## 80-Bus News |
## September–October 1983 · Volume 2 · Issue 5 |

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Language | Time | ||||
---|---|---|---|---|---|

Pascal/MT+ (V5.5) normal | : | 36.7 | secs | ||

* | Pascal/MT+ (V5.5) – Am9511 | : | 7.42 | secs | Am9511 support |

Compas Pascal (V1.06) | : | 57.4 | secs | ||

Hisoft Pascal (V5) | : | 6.39 | secs | Am9511 support |

* Am9511 library routines are already available on the Pascal/MT disc

Fig 3 – PCW BM8 timings (4MHz Z80)

I decided it would be instructive to try to use the processor from another language. My current language is C in the form of the C/80 compiler from the Software Toolworks (highly recommended). The version I run does not support floating point numbers, but then as I don’t use them I find this no loss. A few moments thought showed that it would be very easy to add support for the arithmetic processor with this compiler, (in fact I first tried the board out with a simple C program), but I decided that it would be more instructive to try to add support to something like the ubiquitous Microsoft Basic80.

The benchmark above indicated that the Microsoft interpreter and its companion compiler use the same arithmetic subroutines, and as the benchmark for the compiler was only 20% faster than the interpreter I decided to use the interpreter rather than tackle the run-time routines of the compiler.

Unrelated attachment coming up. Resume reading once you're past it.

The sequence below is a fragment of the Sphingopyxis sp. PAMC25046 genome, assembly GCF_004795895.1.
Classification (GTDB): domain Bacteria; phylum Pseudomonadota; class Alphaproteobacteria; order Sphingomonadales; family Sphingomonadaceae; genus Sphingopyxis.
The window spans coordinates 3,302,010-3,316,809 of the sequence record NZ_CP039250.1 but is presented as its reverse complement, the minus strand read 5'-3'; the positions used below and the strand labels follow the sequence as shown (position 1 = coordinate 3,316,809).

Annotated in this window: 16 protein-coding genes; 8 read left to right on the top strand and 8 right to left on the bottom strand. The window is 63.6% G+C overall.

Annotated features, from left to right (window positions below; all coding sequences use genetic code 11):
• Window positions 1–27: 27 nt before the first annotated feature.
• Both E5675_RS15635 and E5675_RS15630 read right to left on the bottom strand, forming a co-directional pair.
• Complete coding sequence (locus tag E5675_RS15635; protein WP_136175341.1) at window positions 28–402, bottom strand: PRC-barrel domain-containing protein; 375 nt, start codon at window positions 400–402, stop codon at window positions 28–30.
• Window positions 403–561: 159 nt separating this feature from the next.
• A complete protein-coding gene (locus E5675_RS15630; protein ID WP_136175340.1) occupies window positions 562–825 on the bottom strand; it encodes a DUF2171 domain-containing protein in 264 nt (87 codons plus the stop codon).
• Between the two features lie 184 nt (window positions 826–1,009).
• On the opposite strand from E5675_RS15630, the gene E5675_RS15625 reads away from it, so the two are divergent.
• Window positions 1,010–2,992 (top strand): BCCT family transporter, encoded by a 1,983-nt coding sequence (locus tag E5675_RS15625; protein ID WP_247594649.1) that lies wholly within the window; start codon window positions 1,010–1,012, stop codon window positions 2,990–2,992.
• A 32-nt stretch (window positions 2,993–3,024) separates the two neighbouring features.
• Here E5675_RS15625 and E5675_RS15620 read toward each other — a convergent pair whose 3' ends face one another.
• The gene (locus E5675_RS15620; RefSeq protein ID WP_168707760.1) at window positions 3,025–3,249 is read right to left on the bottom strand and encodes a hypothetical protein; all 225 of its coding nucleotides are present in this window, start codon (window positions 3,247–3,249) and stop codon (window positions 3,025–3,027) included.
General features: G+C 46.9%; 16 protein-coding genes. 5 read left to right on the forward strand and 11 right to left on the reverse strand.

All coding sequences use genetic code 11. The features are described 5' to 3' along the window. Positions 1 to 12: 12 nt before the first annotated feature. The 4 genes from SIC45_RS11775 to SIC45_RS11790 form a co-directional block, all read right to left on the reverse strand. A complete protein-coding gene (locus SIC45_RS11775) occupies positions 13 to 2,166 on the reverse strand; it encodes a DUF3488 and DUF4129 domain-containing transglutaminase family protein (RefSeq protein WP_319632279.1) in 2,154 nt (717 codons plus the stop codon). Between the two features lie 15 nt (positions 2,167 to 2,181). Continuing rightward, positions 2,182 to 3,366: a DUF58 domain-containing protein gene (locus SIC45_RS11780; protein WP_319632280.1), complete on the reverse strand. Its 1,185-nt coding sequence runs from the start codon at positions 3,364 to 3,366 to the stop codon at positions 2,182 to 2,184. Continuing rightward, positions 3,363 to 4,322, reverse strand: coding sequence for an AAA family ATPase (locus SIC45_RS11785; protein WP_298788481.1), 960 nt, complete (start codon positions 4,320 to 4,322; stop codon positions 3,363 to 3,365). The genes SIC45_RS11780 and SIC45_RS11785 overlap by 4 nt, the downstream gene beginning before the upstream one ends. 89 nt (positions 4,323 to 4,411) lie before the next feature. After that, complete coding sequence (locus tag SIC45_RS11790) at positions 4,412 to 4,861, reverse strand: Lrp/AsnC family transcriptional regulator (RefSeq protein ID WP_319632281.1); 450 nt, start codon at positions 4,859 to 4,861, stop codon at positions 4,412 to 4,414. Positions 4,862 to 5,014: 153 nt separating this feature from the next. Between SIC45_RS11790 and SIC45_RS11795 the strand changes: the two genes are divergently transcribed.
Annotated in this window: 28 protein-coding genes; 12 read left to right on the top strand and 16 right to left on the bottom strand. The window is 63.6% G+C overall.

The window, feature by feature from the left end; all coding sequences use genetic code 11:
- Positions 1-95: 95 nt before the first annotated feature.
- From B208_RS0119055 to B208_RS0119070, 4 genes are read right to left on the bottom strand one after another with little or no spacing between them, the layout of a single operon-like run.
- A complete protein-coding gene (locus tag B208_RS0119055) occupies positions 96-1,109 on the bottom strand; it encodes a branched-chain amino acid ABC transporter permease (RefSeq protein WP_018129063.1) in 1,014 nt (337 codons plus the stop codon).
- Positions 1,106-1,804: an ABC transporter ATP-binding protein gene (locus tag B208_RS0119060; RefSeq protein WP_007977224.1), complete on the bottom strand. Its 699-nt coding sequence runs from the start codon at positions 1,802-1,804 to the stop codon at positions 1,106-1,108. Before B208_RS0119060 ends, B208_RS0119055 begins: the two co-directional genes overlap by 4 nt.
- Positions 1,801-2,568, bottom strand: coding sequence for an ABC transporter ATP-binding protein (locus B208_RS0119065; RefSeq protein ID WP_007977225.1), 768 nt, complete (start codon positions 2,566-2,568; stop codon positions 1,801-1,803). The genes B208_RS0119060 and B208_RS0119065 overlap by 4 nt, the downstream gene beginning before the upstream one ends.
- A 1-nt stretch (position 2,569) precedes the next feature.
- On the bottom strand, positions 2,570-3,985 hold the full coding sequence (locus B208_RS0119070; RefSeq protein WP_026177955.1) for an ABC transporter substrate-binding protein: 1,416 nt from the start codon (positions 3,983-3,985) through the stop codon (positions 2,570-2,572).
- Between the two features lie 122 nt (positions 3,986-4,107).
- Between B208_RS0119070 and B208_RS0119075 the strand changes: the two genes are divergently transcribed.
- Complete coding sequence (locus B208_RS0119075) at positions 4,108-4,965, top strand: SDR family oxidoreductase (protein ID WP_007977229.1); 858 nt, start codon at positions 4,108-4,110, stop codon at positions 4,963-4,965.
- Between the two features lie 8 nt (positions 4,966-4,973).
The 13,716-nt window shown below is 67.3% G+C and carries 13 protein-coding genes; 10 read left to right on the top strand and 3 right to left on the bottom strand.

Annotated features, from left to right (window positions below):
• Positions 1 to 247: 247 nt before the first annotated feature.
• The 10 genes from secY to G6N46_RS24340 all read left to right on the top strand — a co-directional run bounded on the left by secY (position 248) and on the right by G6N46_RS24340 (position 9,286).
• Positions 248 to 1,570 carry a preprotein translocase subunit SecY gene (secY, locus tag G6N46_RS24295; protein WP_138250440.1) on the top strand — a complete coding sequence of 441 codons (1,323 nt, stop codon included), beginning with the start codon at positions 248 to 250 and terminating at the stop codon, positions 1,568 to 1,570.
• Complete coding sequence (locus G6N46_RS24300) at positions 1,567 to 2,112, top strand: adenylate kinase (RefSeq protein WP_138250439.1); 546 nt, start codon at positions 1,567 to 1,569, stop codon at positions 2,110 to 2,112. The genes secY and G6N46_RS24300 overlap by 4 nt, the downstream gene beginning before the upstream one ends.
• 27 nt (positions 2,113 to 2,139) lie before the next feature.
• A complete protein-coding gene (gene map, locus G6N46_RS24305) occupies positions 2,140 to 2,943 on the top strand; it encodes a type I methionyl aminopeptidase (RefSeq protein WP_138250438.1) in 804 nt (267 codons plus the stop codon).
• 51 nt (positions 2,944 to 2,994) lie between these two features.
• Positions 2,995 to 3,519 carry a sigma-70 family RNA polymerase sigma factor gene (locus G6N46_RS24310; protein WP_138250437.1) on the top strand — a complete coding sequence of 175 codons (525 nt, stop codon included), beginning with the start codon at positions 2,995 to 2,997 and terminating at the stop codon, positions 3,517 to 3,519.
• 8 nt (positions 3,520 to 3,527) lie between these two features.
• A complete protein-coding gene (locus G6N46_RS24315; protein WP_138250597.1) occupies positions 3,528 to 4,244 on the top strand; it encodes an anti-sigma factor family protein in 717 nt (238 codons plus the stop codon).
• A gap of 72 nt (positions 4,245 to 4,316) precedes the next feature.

The easiest (although slightly clumsy) way to interface the card would be by the USR or CALL interface, but I decided to try to patch the interpreter directly. On turning up appendix C of the MBasic manual I encountered problem number one. The two floating formats are not identical (see below). However they are basically similar, so it is not out of the question to interface the HSA-88B to the interpreter.

The mantissa is expressed as a 24- bit (fractional) value; the exponent is expressed as an un-biased two’s complement 7-bit value having a range of −64 to +63. The most significant bit is the sign of the mantissa (0=positive, 1=negative), for a total of 32 bits. The binary point is assumed to be to the left of the most significant mantissa bit (bit 23). All floating-point data values must be normalised. Bit 23 must be equal to 1, expect for the value zero, which is represented by all zeros.

The mantissa is expressed as a 24- bit (fractional) value with the leading 1 suppressed (implied) and the binary point is to the left of the most significant bit; the exponent is expressed as a biased 8-bit number having a bias of 128. The sign of the mantissa is in bit 23 (0=positive, 1=negative). The number zero is represented by a number with an exponent of 0.

The two are similar, and re-arranging a few of the bits can get them to line up, but the only problem is that the Microsoft exponent range is +127 to −127, as opposed to the −64 to +63 of the Am9511. As this was just an exploratory hack, I took the easy way out and ignored this!

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